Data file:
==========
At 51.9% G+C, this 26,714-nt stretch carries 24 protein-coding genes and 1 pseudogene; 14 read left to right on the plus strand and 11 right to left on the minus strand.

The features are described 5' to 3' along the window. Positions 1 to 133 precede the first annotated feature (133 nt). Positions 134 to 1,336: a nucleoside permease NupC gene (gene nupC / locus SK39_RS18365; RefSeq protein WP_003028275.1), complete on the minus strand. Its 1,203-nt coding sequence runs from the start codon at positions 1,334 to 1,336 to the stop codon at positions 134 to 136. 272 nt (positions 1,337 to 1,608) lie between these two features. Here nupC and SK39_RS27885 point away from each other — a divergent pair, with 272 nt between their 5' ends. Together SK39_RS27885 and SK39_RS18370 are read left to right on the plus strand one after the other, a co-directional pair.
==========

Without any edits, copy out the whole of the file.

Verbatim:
At 51.9% G+C, this 26,714-nt stretch carries 24 protein-coding genes and 1 pseudogene; 14 read left to right on the plus strand and 11 right to left on the minus strand.

The features are described 5' to 3' along the window. Positions 1 to 133 precede the first annotated feature (133 nt). Positions 134 to 1,336: a nucleoside permease NupC gene (gene nupC / locus SK39_RS18365; RefSeq protein WP_003028275.1), complete on the minus strand. Its 1,203-nt coding sequence runs from the start codon at positions 1,334 to 1,336 to the stop codon at positions 134 to 136. 272 nt (positions 1,337 to 1,608) lie between these two features. Here nupC and SK39_RS27885 point away from each other — a divergent pair, with 272 nt between their 5' ends. Together SK39_RS27885 and SK39_RS18370 are read left to right on the plus strand one after the other, a co-directional pair.